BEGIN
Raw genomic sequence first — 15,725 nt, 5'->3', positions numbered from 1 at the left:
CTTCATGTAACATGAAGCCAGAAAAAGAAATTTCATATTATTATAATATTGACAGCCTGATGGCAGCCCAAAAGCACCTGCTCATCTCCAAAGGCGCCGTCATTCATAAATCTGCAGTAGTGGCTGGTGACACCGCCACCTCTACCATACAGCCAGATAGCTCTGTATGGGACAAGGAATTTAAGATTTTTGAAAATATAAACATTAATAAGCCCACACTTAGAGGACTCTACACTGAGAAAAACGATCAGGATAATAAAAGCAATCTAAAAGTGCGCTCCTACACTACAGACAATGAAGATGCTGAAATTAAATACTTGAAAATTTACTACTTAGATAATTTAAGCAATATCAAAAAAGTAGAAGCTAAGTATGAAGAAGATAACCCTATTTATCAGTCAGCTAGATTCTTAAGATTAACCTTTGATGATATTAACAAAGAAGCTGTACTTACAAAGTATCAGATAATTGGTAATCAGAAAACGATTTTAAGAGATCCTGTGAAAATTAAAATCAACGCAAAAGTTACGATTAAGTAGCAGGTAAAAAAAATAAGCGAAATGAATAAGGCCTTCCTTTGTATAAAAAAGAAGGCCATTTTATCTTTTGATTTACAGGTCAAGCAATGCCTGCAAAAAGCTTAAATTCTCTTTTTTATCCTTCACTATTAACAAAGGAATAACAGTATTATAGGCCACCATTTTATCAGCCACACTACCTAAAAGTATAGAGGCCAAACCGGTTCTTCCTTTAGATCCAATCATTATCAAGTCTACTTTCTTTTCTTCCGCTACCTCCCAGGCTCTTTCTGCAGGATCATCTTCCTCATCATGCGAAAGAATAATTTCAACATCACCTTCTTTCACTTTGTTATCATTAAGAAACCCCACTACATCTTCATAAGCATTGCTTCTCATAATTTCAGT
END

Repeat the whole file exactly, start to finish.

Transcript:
Raw genomic sequence first — 15,725 nt, 5'->3', positions numbered from 1 at the left:
CTTCATGTAACATGAAGCCAGAAAAAGAAATTTCATATTATTATAATATTGACAGCCTGATGGCAGCCCAAAAGCACCTGCTCATCTCCAAAGGCGCCGTCATTCATAAATCTGCAGTAGTGGCTGGTGACACCGCCACCTCTACCATACAGCCAGATAGCTCTGTATGGGACAAGGAATTTAAGATTTTTGAAAATATAAACATTAATAAGCCCACACTTAGAGGACTCTACACTGAGAAAAACGATCAGGATAATAAAAGCAATCTAAAAGTGCGCTCCTACACTACAGACAATGAAGATGCTGAAATTAAATACTTGAAAATTTACTACTTAGATAATTTAAGCAATATCAAAAAAGTAGAAGCTAAGTATGAAGAAGATAACCCTATTTATCAGTCAGCTAGATTCTTAAGATTAACCTTTGATGATATTAACAAAGAAGCTGTACTTACAAAGTATCAGATAATTGGTAATCAGAAAACGATTTTAAGAGATCCTGTGAAAATTAAAATCAACGCAAAAGTTACGATTAAGTAGCAGGTAAAAAAAATAAGCGAAATGAATAAGGCCTTCCTTTGTATAAAAAAGAAGGCCATTTTATCTTTTGATTTACAGGTCAAGCAATGCCTGCAAAAAGCTTAAATTCTCTTTTTTATCCTTCACTATTAACAAAGGAATAACAGTATTATAGGCCACCATTTTATCAGCCACACTACCTAAAAGTATAGAGGCCAAACCGGTTCTTCCTTTAGATCCAATCATTATCAAGTCTACTTTCTTTTCTTCCGCTACCTCCCAGGCTCTTTCTGCAGGATCATCTTCCTCATCATGCGAAAGAATAATTTCAACATCACCTTCTTTCACTTTGTTATCATTAAGAAACCCCACTACATCTTCATAAGCATTGCTTCTCATAATTTCAGT